Medicare Part A: A Primer
Medicare Part A: A Primer
What exactly is Medicare Part A?
Medicare Part A is the federal government’s health insurance program for those who are 65 years of age or older, as well as certain disabled individuals. It covers medically necessary services such as hospitalization, skilled nursing facility care, home health care and hospice care. Inpatient medical and mental health care in a hospital or nursing facility is covered up to an approved limit per stay.. In essence, Part A is your primary health insurance coverage for inpatient hospitalization once you turn 65 and enroll in Medicare.
How do I qualify for Medicare Part A coverage?
Qualifying for Medicare Part A coverage is relatively straightforward. Generally, you need to either be 65 years of age or older – or you may qualify if you are under 65 but are in receipt of Social Security Disability Insurance benefits, or if you have End-Stage Renal Disease and require dialysis treatment. You may also qualify for Medicare through your spouse’s work credits if you didn’t work for at least 10 years (40 quarters) and pay taxes. .
It’s important to note that no one can be denied coverage due to pre-existing conditions under Original Medicare. If you are sick, or have continuous health problems, you can still sign up for Medicare.
How much does Medicare Part A cost?
Medicare Part A is a type of health insurance that helps offset the cost of hospital visits and inpatient care. Most senior citizens do not pay any monthly premium for Part A. If you (or your spouse) worked and paid Medicare taxes for at least 10 years, you won’t have to pay a premium. This is called “premium-free Part A.” If you didn’t pay Medicare taxes for long enough, you can still get Part A, but you may have to pay a monthly premium. This is called “premium Part A.”
While this coverage comes at no monthly premium cost to those who are eligible, it does include a benefit-period deductible (which resets after 60-days of being released from a hospital stay. If a hospital stay occurs, you will be responsible for providing payment of the full deductible. There may also be coinsurance costs, which is a percentage of the cost that the beneficiary is responsible for after meeting the deductible.
Financial assistance may be available through programs such as Medicaid, known as the Arizona Health Care Cost Containment System (AHCCCS) in Arizona.
For those with Medicare Part A that do not have Medicaid and are unable to cover the amount due out of pocket, there are often other payment options available from the hospital, including payment plans.
What are the benefits of enrolling in Medicare Part A?
Enrolling in Medicare Part A coverage provides seniors with a basic coverage level of inpatient hospital care. It covers the cost for a wide variety of hospital visits, including inpatient care in hospitals and nursing facilities, home health services, and hospice care services. Additionally, Medicare Part A coverage often helps to cover the expenses associated with some blood transfusions and medical equipment that might be necessary during a hospital stay such as walkers or wheelchairs. It’s important to note that Medicare Part A does not cover long term or custodial care.
Furthermore, additional services such as physical or occupational therapy may also be covered under some circumstances. As such, it is important to carefully consider all the benefits of enrolling in Medicare Part A, as well as verify if one’s situation qualifies for any of these additional services.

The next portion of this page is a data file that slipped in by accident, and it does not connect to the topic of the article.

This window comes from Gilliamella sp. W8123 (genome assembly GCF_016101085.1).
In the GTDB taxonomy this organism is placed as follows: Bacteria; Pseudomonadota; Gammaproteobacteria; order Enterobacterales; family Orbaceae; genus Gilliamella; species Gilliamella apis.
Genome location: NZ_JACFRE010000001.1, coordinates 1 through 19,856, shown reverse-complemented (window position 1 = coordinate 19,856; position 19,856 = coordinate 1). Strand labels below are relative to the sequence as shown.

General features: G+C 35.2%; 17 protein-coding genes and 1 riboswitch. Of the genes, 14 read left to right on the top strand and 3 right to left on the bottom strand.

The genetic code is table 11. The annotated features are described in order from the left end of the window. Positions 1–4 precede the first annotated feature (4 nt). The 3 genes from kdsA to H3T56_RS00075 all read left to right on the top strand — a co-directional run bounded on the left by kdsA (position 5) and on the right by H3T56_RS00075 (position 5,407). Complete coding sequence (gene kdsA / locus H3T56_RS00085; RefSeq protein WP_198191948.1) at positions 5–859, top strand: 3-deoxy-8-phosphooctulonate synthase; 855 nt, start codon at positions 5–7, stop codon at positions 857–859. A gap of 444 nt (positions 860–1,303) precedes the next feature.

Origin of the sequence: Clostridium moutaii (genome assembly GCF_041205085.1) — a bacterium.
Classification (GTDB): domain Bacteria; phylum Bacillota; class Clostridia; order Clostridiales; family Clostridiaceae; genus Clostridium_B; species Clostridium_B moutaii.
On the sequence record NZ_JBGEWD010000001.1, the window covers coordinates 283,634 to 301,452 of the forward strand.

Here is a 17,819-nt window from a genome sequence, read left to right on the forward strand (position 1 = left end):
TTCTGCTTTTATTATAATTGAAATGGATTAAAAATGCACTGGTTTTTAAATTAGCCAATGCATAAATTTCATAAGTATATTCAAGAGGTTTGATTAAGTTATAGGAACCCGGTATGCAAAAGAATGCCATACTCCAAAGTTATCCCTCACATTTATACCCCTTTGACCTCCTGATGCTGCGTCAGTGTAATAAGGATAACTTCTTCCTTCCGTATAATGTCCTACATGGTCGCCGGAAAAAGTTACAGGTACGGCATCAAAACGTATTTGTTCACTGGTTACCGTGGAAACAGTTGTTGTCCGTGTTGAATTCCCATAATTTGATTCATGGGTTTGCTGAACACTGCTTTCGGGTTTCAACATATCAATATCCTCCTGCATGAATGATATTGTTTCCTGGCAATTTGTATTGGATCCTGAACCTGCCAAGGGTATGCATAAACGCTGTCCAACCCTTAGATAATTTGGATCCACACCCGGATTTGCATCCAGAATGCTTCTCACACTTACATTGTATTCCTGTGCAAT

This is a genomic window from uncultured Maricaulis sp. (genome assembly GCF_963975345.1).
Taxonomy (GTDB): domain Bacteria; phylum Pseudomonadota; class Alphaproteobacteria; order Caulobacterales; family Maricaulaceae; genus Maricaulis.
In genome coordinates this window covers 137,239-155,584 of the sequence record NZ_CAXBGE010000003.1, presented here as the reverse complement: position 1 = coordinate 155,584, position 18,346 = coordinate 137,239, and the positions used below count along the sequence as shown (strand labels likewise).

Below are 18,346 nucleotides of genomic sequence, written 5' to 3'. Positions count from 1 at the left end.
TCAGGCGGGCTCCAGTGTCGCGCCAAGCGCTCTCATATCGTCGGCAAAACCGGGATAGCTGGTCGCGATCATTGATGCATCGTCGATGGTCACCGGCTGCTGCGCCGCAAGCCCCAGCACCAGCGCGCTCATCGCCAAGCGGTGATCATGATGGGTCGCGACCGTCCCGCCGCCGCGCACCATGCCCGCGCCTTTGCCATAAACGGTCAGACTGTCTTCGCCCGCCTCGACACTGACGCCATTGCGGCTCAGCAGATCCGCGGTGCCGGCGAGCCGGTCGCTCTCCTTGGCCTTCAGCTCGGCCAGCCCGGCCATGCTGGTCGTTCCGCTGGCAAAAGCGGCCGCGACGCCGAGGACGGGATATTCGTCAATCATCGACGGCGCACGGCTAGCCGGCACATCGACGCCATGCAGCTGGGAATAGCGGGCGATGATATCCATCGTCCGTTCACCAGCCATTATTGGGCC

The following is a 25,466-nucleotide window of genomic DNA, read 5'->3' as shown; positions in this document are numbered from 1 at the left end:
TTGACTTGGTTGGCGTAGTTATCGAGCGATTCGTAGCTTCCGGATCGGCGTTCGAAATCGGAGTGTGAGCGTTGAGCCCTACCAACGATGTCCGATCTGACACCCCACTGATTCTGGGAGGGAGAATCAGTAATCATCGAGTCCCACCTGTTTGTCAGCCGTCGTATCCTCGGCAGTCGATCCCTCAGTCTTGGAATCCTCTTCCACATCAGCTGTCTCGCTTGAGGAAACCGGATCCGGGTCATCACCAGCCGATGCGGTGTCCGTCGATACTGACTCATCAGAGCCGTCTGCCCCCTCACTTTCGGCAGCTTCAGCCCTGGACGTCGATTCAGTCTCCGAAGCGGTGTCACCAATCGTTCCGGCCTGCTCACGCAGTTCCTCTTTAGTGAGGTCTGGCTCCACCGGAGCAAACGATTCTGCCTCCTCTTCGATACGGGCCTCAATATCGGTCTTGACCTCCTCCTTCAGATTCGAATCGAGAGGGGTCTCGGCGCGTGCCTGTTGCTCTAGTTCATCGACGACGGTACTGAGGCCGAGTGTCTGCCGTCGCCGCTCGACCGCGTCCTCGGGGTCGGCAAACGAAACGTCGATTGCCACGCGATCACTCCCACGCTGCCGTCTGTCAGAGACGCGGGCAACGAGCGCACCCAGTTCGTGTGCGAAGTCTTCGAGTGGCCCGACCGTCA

When should seniors enroll in Medicare?
To be eligible for Medicare Part A, an individual must be a U.S. citizen or permanent resident aged 65 and older who has worked and paid Medicare taxes for at least 10 years. Younger individuals with certain disabilities or end-stage renal disease (ESRD) can also qualify for Medicare Part A.
Enrollment in Medicare can be automatic or manual. Automatic enrollment occurs when an individual turns 65 and is already receiving Social Security or Railroad Retirement Board (RRB) benefits. Manual enrollment is required for those who are not receiving these benefits and need to sign up for Medicare Part A through the Social Security Administration (SSA) or RRB during their Initial Enrollment Period (IEP). The IEP begins three months prior to one’s 65th birthday and ends three months after.
Most people should enroll in Medicare Part A, even if they have health insurance from an employer. This is because most people paid Medicare taxes while they worked and therefore do not pay a monthly premium for Part A. However, some people may consider delaying enrollment in Medicare Part A until a later date, such as people who contribute to a Health Savings Account (HSA) or those who have to pay a premium for Part A because they have not worked longer than 10 years.
Other things you need to know about Medicare Part A
Enrolling in Medicare Part A is an important step towards securing health care coverage as you get older, and your healthcare needs increase. However, it is important to keep in mind that while Part A covers vital services like hospital stays, home health care services, skilled nursing facility care and hospice care, it may not cover services deemed non-essential. These include (potentially) custodial care, long term care or personal assistants.
Also, if a Medicare beneficiary has other insurance, such as employer-sponsored health insurance or Medicaid, these plans may coordinate with Medicare Part A to cover healthcare costs.
It is important to check with a Medicare specialist, like Insurance Professionals of Arizona, to see what exactly your Medicare policy covers, and what additional coverage you may need. Your Medicare specialist can also help you with finding financial assistance or lowering costs, especially if you are a veteran or on a fixed income.
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